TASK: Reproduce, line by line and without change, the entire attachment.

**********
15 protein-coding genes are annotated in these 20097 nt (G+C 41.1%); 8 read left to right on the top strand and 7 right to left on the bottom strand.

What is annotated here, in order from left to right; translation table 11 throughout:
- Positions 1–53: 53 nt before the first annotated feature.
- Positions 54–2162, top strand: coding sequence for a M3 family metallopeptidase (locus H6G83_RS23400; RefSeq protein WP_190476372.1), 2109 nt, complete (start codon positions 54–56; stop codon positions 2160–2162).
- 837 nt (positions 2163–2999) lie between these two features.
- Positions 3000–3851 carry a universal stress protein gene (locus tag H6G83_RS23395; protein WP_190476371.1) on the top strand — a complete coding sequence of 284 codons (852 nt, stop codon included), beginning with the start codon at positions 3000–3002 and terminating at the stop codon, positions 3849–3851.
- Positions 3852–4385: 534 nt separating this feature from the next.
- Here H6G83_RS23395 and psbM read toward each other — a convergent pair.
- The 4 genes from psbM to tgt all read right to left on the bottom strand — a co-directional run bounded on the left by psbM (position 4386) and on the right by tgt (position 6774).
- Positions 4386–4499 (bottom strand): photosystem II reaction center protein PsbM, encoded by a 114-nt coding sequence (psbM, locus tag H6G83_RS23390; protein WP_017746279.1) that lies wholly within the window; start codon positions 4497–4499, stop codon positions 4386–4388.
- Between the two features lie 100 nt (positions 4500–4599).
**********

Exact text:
15 protein-coding genes are annotated in these 20097 nt (G+C 41.1%); 8 read left to right on the top strand and 7 right to left on the bottom strand.

What is annotated here, in order from left to right; translation table 11 throughout:
- Positions 1–53: 53 nt before the first annotated feature.
- Positions 54–2162, top strand: coding sequence for a M3 family metallopeptidase (locus H6G83_RS23400; RefSeq protein WP_190476372.1), 2109 nt, complete (start codon positions 54–56; stop codon positions 2160–2162).
- 837 nt (positions 2163–2999) lie between these two features.
- Positions 3000–3851 carry a universal stress protein gene (locus tag H6G83_RS23395; protein WP_190476371.1) on the top strand — a complete coding sequence of 284 codons (852 nt, stop codon included), beginning with the start codon at positions 3000–3002 and terminating at the stop codon, positions 3849–3851.
- Positions 3852–4385: 534 nt separating this feature from the next.
- Here H6G83_RS23395 and psbM read toward each other — a convergent pair.
- The 4 genes from psbM to tgt all read right to left on the bottom strand — a co-directional run bounded on the left by psbM (position 4386) and on the right by tgt (position 6774).
- Positions 4386–4499 (bottom strand): photosystem II reaction center protein PsbM, encoded by a 114-nt coding sequence (psbM, locus tag H6G83_RS23390; protein WP_017746279.1) that lies wholly within the window; start codon positions 4497–4499, stop codon positions 4386–4388.
- Between the two features lie 100 nt (positions 4500–4599).